The Malaysian government pledged Thursday to crack down on anyone who channels money to militants in Indonesia, following a report that a slain terrorist suspect received funds from Malaysian sympathizers. Azahari bin Husin, a Malaysian alleged to have been an explosives expert for the al-Qaida-linked Southeast Asian terror group Jemaah Islamiyah, was shot by Indonesian police last week as he reached to detonate a suicide belt.
A report in the Indonesia's "Media Indonesia" newspaper on Tuesday claimed that Azahari and his alleged accomplice, Noordin Mohamad Top, also a Malaysian, received funds from sympathizers in Malaysia after the two went to Indonesia in 2001.
Malaysian Deputy Prime Minister Najib Razak stressed that his government opposes terrorism, but added that "we do not know if there are individuals who are funding" Jemaah Islamiyah operatives in Indonesia.
"There are people who are supporting JI in Indonesia and there are people who support JI here," Najib told reporters. "This is up to the police to investigate. ... Once there is evidence, action will be taken."
Azahari and Noordin, who remains on the run, are accused of coordinating suicide bombings on Western targets in Indonesia that have killed 244 people since 2002.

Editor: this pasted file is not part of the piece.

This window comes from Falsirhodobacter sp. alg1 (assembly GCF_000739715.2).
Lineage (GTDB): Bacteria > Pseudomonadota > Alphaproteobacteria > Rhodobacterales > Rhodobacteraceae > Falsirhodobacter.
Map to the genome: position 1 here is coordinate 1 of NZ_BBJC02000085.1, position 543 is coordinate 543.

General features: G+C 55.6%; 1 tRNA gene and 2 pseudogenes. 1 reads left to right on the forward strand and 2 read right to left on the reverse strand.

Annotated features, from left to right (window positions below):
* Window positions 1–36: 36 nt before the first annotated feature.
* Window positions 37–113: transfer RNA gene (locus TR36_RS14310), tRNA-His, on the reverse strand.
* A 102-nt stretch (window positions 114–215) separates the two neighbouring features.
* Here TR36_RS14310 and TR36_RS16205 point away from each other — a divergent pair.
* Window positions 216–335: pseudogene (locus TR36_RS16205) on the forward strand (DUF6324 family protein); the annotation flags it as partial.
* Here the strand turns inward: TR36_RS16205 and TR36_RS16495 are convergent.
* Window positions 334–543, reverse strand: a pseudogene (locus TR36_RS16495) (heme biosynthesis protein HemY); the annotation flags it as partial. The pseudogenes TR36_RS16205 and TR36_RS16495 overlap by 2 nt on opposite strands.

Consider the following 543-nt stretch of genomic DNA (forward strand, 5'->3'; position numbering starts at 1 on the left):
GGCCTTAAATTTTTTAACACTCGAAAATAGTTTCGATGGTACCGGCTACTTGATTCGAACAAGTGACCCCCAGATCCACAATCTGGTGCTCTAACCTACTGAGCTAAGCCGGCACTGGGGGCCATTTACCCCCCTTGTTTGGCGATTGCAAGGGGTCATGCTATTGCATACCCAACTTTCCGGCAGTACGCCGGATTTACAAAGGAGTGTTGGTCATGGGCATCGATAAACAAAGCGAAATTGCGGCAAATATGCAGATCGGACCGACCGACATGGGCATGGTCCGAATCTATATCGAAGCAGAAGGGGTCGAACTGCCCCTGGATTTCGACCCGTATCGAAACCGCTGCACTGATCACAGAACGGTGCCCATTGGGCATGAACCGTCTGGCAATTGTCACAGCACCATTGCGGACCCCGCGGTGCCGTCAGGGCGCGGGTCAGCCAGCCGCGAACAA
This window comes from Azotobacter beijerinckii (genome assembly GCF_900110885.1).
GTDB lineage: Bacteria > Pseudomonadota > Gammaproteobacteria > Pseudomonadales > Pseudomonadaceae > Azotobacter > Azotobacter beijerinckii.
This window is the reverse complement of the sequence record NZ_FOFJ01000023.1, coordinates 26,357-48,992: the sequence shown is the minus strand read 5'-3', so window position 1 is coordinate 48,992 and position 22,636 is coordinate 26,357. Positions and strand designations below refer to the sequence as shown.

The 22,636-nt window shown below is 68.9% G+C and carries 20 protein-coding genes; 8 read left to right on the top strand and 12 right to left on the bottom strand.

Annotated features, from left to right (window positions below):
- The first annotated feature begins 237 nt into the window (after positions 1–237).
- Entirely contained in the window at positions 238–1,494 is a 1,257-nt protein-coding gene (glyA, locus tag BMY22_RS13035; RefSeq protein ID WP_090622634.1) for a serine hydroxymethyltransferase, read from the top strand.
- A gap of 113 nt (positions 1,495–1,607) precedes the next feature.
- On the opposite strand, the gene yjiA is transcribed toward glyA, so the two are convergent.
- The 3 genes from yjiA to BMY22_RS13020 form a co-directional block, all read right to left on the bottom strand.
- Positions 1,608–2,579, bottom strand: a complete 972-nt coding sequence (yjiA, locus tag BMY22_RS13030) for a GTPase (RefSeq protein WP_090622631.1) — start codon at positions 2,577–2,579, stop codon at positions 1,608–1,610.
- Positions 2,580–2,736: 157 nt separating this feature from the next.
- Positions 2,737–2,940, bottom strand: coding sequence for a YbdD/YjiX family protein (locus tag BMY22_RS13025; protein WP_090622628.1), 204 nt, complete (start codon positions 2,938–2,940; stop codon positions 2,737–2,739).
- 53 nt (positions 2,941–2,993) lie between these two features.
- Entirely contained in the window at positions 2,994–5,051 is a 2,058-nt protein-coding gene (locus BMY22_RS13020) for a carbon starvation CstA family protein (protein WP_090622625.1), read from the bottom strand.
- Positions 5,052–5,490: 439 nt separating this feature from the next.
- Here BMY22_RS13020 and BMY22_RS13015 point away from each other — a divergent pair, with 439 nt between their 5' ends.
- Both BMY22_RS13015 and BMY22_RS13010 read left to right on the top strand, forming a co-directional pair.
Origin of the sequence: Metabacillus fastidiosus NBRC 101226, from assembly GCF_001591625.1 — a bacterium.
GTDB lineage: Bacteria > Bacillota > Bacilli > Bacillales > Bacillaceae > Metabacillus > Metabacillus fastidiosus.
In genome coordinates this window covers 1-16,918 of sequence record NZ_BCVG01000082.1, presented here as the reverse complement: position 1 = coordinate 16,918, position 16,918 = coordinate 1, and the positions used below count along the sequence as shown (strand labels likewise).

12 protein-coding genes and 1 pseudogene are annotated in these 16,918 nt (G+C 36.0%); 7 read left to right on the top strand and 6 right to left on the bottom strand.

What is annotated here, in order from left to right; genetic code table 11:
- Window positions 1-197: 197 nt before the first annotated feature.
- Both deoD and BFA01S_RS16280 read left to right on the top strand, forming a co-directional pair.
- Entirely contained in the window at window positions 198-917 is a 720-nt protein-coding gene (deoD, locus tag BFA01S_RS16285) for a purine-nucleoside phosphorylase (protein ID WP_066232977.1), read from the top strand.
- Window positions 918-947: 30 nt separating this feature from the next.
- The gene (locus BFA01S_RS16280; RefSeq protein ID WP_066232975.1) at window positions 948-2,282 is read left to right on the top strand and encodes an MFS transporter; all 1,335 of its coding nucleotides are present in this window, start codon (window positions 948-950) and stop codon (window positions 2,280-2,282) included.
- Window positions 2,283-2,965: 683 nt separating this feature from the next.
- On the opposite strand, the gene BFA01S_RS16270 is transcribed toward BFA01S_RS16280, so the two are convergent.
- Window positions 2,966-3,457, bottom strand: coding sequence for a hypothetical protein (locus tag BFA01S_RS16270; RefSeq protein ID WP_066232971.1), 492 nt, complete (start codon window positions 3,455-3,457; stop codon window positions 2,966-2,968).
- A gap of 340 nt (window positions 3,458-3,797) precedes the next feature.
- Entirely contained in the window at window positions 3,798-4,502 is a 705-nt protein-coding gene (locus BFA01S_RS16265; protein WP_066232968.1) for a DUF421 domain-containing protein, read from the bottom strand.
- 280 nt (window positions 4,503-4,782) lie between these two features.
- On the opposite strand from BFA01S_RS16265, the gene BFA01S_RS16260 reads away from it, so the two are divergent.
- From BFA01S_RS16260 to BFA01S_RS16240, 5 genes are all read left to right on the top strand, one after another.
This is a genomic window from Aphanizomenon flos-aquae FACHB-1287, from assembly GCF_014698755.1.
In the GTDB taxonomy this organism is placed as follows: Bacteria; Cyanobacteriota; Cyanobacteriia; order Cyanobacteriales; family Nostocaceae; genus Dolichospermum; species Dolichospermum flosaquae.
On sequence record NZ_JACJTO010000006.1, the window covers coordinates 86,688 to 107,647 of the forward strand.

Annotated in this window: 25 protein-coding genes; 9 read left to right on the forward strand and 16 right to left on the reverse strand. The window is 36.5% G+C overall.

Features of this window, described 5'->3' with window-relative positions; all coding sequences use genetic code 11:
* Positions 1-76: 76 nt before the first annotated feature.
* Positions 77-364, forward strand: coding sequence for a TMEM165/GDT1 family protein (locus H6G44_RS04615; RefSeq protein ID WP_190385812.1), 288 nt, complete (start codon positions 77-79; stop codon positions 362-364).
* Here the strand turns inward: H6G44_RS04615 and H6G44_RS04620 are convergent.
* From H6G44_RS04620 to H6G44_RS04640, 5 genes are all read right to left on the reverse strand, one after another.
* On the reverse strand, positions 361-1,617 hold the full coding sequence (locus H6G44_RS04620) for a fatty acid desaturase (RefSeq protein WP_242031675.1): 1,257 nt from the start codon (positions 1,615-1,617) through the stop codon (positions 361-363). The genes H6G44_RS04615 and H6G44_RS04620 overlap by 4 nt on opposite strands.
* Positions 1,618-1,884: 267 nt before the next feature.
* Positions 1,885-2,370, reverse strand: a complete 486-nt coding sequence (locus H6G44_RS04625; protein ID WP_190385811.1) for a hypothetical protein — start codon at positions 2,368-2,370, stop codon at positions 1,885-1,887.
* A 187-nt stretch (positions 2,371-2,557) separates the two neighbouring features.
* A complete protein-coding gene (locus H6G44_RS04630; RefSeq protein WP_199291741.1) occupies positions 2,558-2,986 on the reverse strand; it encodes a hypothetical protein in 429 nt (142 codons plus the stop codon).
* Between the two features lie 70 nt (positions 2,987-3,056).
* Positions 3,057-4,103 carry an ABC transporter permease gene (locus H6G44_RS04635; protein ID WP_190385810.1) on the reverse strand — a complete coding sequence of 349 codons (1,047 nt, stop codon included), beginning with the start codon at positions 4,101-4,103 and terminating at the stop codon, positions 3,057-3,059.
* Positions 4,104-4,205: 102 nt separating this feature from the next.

The Indonesian news report cited Wawan H. Purwanto, whom it claimed was an Indonesian "intelligence observer," as saying that a Malaysian named "Suf" had used banks to transfer funds to Azahari and Noordin from Malaysian supporters.
Suf later used couriers to sent the funds, the report said, citing Purwanto. It did not give any background on Purwanto, or say how much money was allegedly channeled to Azahari and Noordin.
Azahari's body was scheduled to be flown back to Malaysia for burial later Thursday after his family earlier this week confirmed his identity in Jakarta.
On Wednesday, Malaysia's Deputy Internal Security Minister Noh Omar said his government had no evidence that Azahari and Noordin operated in Indonesia with money from Malaysia.
They are accused of direct involvement in the 2002 Bali bombings that killed 202 people, most of them foreign tourists; two bombings in Jakarta in 2003 and 2004 that took at least 22 lives; and the Oct. 1 suicide attacks in Bali that caused 20 more deaths, reports the AP. I.L.
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